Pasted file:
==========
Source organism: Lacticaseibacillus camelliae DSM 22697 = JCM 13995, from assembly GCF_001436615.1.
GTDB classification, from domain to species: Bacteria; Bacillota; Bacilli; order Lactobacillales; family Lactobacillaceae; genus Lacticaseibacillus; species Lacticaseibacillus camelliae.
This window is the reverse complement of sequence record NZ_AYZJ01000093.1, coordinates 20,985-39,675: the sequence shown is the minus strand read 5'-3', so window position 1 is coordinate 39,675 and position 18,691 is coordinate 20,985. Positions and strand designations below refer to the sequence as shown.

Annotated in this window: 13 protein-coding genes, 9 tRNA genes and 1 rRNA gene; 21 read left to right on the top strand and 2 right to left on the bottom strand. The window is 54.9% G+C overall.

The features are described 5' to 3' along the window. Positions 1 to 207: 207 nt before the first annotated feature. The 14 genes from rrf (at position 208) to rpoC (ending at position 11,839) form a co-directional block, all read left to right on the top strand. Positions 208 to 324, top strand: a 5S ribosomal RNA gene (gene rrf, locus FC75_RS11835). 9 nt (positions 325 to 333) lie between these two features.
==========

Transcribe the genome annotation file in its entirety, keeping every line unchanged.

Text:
Source organism: Lacticaseibacillus camelliae DSM 22697 = JCM 13995, from assembly GCF_001436615.1.
GTDB classification, from domain to species: Bacteria; Bacillota; Bacilli; order Lactobacillales; family Lactobacillaceae; genus Lacticaseibacillus; species Lacticaseibacillus camelliae.
This window is the reverse complement of sequence record NZ_AYZJ01000093.1, coordinates 20,985-39,675: the sequence shown is the minus strand read 5'-3', so window position 1 is coordinate 39,675 and position 18,691 is coordinate 20,985. Positions and strand designations below refer to the sequence as shown.

Annotated in this window: 13 protein-coding genes, 9 tRNA genes and 1 rRNA gene; 21 read left to right on the top strand and 2 right to left on the bottom strand. The window is 54.9% G+C overall.

The features are described 5' to 3' along the window. Positions 1 to 207: 207 nt before the first annotated feature. The 14 genes from rrf (at position 208) to rpoC (ending at position 11,839) form a co-directional block, all read left to right on the top strand. Positions 208 to 324, top strand: a 5S ribosomal RNA gene (gene rrf, locus FC75_RS11835). 9 nt (positions 325 to 333) lie between these two features.